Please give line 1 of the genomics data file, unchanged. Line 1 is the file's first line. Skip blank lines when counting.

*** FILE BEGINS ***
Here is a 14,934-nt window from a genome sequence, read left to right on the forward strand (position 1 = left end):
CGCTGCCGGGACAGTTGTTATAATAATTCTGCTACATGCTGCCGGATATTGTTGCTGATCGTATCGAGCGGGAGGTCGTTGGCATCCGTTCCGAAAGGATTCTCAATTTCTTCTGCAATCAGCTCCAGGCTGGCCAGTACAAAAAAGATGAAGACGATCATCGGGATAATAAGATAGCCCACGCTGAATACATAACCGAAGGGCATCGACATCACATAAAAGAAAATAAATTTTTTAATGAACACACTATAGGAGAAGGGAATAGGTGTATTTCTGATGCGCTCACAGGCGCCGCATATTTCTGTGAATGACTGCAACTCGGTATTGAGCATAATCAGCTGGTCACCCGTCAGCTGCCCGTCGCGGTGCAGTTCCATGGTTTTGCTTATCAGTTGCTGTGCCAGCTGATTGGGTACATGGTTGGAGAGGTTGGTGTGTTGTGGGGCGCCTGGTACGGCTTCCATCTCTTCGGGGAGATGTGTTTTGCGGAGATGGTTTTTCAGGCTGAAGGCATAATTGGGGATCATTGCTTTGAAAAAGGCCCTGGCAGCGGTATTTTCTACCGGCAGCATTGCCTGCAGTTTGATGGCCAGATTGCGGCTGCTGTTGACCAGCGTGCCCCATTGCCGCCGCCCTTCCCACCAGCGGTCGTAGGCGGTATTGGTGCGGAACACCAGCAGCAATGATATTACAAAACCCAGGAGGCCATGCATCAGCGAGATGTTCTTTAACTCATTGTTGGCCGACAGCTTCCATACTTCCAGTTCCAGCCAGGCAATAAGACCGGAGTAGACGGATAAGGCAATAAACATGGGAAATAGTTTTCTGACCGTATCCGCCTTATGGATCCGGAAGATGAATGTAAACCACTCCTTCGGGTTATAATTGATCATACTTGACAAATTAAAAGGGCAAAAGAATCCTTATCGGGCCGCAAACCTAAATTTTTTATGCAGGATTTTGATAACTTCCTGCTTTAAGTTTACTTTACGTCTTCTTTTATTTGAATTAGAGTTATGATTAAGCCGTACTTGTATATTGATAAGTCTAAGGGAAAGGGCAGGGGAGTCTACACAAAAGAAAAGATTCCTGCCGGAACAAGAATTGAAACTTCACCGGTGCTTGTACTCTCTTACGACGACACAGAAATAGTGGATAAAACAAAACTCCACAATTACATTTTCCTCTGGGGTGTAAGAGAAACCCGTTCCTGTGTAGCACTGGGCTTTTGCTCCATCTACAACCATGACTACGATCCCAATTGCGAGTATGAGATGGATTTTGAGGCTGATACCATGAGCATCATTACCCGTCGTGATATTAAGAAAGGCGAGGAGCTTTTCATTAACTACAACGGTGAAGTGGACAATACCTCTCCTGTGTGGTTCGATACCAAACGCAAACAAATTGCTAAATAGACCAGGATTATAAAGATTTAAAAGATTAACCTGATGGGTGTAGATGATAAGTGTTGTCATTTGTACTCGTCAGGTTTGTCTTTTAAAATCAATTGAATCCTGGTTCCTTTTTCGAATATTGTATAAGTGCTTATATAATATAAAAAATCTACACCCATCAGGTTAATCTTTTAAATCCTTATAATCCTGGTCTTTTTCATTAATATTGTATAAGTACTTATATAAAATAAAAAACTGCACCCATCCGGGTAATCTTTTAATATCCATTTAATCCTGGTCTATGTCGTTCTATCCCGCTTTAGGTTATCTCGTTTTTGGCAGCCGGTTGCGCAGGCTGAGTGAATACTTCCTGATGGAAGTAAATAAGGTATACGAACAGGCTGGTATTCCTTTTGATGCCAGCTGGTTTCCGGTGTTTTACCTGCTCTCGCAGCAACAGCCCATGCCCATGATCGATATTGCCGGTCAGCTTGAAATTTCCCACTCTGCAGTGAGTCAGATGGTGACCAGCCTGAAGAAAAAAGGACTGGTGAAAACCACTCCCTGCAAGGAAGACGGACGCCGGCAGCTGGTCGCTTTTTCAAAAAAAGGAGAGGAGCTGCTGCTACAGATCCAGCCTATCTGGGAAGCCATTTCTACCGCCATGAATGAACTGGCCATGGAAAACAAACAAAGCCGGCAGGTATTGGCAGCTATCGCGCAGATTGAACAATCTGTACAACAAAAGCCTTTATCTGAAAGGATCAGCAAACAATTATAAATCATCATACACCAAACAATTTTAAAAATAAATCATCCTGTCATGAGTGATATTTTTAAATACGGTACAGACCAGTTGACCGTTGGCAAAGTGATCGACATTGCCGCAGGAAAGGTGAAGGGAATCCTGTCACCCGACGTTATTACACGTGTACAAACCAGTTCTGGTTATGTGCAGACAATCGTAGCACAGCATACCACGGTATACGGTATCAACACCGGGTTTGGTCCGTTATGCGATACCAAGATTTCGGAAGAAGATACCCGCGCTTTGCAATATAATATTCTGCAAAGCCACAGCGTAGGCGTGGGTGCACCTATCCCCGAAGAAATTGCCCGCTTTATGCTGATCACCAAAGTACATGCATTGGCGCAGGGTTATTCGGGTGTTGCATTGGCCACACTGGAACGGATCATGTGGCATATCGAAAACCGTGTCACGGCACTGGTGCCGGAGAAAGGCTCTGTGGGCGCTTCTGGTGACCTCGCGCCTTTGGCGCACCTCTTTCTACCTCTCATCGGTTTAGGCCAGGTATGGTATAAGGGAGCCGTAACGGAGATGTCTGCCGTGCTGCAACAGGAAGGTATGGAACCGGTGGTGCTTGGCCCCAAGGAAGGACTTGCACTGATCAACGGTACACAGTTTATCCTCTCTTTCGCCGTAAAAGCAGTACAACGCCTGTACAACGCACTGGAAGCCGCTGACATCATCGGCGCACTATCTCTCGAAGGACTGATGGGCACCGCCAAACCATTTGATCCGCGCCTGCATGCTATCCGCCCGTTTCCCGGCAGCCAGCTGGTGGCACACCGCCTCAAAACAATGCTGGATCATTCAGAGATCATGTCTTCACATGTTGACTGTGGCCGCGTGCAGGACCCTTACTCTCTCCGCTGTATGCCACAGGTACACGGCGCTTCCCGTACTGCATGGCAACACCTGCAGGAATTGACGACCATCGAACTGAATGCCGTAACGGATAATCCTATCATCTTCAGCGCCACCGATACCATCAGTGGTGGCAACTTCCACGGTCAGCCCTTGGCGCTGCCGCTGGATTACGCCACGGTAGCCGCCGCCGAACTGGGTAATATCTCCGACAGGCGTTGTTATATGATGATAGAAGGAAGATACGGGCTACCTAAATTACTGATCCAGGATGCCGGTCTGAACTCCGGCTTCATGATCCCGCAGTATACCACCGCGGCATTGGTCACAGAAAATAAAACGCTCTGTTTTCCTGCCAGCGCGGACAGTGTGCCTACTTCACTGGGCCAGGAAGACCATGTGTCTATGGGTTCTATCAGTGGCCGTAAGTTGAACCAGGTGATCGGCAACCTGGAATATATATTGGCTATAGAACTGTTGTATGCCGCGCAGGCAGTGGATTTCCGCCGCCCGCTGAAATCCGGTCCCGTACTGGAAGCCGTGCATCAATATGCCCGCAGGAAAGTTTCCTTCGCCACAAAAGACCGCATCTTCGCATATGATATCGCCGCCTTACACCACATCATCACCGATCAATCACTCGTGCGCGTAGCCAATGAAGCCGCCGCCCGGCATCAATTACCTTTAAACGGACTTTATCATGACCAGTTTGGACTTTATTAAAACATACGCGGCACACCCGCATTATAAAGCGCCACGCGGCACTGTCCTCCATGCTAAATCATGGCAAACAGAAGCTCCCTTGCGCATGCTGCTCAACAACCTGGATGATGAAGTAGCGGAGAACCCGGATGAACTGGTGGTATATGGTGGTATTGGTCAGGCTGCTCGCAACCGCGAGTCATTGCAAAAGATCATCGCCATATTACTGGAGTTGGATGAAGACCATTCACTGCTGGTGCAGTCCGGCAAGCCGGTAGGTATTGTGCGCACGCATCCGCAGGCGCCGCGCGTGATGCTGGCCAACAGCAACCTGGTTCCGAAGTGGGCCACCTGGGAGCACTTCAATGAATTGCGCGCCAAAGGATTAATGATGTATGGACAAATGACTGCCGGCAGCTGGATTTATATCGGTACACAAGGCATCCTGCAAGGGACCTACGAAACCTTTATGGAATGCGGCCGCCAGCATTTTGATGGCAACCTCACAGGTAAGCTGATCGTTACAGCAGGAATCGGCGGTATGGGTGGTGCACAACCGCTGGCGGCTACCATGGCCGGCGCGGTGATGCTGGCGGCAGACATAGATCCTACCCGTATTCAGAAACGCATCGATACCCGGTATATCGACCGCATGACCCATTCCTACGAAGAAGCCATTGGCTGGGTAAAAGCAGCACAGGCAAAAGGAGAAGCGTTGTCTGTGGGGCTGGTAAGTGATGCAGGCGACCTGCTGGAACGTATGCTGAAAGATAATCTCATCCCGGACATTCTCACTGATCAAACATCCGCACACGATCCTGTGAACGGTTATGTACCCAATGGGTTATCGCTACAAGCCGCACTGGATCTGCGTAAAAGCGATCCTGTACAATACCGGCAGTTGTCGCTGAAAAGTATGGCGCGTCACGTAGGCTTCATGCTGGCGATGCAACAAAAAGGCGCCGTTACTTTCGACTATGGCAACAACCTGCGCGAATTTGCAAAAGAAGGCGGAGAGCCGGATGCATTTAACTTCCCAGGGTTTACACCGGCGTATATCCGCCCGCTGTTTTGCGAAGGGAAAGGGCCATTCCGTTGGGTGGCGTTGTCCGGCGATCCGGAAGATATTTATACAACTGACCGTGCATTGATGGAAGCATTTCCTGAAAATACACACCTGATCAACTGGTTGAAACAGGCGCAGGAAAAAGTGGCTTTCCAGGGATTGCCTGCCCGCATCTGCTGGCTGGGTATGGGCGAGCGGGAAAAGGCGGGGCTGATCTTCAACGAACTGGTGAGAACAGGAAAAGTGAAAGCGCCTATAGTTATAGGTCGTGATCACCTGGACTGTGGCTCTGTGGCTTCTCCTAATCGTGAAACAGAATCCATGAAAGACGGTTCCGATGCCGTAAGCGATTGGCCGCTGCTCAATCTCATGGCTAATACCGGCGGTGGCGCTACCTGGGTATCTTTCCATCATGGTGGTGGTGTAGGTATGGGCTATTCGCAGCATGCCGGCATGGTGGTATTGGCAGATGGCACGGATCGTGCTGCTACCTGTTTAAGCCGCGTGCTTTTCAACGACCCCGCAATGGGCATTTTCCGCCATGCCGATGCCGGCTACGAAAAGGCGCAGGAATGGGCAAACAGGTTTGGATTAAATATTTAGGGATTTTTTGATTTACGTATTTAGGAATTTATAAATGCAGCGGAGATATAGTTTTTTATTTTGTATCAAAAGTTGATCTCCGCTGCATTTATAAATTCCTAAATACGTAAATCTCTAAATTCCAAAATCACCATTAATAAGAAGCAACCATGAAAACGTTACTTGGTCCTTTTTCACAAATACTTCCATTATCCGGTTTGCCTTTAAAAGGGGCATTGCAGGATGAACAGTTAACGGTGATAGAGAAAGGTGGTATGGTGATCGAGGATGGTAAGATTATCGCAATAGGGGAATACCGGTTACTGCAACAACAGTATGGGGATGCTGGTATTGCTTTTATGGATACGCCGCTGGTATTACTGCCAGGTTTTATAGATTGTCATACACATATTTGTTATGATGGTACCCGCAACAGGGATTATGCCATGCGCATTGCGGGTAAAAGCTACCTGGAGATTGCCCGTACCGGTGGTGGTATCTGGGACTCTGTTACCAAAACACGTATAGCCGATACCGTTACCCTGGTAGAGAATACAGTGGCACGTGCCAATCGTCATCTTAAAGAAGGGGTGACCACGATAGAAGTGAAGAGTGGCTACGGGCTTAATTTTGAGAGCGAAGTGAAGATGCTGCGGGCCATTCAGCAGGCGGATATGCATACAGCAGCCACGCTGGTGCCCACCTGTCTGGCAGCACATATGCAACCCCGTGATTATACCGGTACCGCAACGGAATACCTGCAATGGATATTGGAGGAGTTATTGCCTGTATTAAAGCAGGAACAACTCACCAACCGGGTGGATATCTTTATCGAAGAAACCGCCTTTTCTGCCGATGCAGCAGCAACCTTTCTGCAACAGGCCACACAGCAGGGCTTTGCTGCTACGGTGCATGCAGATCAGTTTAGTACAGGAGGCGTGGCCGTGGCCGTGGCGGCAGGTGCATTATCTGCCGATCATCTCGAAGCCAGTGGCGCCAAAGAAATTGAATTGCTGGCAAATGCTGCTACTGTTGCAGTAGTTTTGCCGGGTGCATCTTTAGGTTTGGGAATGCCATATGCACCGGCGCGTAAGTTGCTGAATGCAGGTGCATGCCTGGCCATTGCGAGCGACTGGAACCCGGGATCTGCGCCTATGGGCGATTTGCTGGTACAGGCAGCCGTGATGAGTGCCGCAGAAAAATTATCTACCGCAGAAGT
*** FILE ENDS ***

Here is a 14,934-nt window from a genome sequence, read left to right on the forward strand (position 1 = left end):